By Amy Sawitta Lefevre
BANGKOK (Reuters) - Thailand's Constitutional Court was due to rule on Friday on the validity of a general election held in February that was disrupted by protesters, with speculation growing it could void the vote, adding to the political turmoil in the country.
The protests are the latest chapter in an eight-year crisis that pits Bangkok's middle class and royalist establishment against supporters of Prime Minister Yingluck Shinawatra and her brother, ex-premier Thaksin Shinawatra, who was toppled by the army in 2006 and lives in exile to avoid a jail term for graft.
Now in their fifth month, the protesters have shut government offices and at times blocked major thoroughfares in Bangkok to try to force Yingluck out. Twenty-three people have died and hundreds have been injured in the violence.
The court complaint was brought by a law lecturer who argues among other things that the February 2 election was unconstitutional because voting did not take place in all areas on the same day.
Yingluck called the election in December to try to defuse the protests and since then has headed a caretaker government with limited powers. The violence and political paralysis has dented confidence, prompting cuts to economic growth forecasts.
Yingluck's Puea Thai Party had been expected to win but the main opposition Democrat Party threw in its lot with the protesters and has demanded electoral changes before any vote, aimed at reducing the influence of Thaksin. Parties led by or allied to him have won every election since 2001.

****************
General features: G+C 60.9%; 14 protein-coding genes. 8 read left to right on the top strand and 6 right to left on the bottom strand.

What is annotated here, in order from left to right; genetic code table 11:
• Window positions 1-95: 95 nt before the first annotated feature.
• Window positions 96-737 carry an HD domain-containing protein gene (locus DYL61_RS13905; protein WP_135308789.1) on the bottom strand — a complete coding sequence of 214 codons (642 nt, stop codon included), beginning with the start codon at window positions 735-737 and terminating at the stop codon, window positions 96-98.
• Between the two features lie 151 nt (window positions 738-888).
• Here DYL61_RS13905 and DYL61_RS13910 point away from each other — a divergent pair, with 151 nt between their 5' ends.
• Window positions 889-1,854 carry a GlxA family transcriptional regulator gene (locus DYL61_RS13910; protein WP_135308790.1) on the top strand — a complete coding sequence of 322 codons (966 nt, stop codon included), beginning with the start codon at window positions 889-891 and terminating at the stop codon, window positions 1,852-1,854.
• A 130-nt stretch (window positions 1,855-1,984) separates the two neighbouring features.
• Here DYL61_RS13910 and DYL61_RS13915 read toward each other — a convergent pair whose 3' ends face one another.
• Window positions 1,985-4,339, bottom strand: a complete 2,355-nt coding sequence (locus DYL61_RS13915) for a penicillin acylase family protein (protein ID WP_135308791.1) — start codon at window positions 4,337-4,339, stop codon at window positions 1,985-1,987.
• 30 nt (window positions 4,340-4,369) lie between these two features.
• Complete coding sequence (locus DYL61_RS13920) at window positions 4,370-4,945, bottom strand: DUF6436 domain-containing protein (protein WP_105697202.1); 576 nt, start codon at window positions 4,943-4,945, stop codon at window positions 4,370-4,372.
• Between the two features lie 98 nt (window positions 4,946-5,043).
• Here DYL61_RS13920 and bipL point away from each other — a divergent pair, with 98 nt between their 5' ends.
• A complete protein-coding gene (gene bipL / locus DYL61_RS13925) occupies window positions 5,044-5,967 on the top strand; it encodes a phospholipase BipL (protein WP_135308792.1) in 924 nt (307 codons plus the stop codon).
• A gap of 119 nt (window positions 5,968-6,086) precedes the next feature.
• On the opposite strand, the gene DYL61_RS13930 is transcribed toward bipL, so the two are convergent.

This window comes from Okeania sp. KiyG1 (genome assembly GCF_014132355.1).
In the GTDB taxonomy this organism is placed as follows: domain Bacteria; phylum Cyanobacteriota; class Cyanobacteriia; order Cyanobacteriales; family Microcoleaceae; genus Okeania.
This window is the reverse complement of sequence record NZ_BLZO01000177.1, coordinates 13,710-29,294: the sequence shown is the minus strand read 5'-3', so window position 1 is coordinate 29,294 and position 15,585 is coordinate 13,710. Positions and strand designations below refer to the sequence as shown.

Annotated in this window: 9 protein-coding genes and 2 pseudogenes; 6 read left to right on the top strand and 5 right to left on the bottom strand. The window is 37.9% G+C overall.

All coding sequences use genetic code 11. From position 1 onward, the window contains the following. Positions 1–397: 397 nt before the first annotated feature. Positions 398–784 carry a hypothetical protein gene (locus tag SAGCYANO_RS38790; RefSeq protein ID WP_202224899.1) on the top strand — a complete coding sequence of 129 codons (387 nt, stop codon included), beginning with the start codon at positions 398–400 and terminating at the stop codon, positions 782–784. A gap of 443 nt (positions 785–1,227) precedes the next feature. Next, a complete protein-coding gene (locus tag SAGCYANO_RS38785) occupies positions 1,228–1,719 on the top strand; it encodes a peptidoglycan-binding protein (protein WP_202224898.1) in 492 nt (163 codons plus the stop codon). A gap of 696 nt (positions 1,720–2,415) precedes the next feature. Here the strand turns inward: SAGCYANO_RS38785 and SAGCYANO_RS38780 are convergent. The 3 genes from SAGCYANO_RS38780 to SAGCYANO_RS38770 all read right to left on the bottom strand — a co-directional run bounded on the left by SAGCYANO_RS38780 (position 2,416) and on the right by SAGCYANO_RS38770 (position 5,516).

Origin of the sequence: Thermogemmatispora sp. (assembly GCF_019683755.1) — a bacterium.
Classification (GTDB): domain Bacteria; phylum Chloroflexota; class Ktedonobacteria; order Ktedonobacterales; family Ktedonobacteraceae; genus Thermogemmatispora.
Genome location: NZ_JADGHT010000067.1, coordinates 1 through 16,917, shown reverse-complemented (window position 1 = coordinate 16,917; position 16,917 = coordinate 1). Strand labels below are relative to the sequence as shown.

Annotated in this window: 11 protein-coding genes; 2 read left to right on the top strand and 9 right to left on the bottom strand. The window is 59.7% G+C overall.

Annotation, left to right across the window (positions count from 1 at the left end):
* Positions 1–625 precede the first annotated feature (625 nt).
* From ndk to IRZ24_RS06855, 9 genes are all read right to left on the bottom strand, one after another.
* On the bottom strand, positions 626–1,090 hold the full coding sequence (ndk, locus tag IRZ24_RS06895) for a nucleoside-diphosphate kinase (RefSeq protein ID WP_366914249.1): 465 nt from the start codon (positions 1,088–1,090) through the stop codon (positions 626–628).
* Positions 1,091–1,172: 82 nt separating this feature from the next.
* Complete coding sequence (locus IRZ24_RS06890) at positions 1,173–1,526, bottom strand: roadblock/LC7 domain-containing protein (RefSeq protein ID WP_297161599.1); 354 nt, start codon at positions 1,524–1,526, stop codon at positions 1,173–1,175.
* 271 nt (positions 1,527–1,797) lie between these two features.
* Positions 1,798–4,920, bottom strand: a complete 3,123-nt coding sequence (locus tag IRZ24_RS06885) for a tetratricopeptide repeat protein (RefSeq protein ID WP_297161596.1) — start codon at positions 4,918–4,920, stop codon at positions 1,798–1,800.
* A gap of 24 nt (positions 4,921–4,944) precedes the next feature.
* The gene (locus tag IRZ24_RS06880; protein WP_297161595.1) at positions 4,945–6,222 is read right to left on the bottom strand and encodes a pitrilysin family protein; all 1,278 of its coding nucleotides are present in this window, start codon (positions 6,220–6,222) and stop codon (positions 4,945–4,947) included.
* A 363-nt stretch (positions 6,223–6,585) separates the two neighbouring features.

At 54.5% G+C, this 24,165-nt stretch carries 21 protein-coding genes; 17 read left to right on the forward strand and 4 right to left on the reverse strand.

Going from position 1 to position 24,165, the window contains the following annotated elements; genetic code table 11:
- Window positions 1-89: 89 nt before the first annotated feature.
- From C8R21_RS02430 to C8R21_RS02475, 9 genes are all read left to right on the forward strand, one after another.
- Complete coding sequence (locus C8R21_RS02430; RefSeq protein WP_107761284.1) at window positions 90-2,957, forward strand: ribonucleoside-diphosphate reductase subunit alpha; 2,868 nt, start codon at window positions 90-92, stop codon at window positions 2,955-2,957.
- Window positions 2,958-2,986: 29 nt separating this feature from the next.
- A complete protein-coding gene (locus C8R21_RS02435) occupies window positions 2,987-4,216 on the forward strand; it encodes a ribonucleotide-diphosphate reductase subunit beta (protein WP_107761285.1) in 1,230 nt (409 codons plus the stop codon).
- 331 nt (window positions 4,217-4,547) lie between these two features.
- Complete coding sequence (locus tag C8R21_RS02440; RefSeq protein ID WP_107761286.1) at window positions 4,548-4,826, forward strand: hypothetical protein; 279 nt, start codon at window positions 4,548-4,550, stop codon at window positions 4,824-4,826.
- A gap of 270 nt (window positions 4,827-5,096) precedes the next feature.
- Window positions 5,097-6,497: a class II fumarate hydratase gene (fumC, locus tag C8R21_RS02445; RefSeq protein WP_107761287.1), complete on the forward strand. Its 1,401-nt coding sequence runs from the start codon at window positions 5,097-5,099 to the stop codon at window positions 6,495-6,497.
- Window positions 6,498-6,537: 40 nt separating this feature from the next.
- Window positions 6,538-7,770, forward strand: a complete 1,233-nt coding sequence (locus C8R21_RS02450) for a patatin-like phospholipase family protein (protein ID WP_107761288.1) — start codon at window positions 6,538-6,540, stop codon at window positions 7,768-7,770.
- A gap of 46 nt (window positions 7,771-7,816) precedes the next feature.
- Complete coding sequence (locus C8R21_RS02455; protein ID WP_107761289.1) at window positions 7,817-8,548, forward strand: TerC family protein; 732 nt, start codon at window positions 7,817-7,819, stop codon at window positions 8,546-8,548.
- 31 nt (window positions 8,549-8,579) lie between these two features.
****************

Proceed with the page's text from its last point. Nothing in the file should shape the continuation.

The protesters retreated this month to a Bangkok park and the battleground has moved from the streets to the courts. Yingluck faces a spate of legal challenges that could bring down her government, including a charge of dereliction of duty related to a disastrous rice-buying scheme.
Thaksin's "red shirt" supporters, who are strong in the north and northeast, are beginning to make militant noises, raising the prospect of more violence if Yingluck is forced out by the courts, the anti-corruption commission or by other means.
"Independent agencies are being quite obvious that they want to remove her and her entire cabinet to create a power vacuum, claim that elections can't be held and then nominate a prime minister of their choice," said Kan Yuenyong, a political analyst at the Siam Intelligence Unit.
"If they run with this plan, then the government's supporters will fight back and the next half of the year will be much worse than what we saw in the first half," he said.
The streets have been relatively calm since several big protest sites were shut at the start of March and a state of emergency was lifted on Wednesday.
However, police reported that three grenades exploded just before midnight on Thursday near the home of one of the Constitutional Court judges. One person was slightly injured.
(Additional reporting by; Aukkarapon Niyomyat and Apornrath Phoonphongphiphat; Writing by Alan Raybould; Editing by Michael Perry)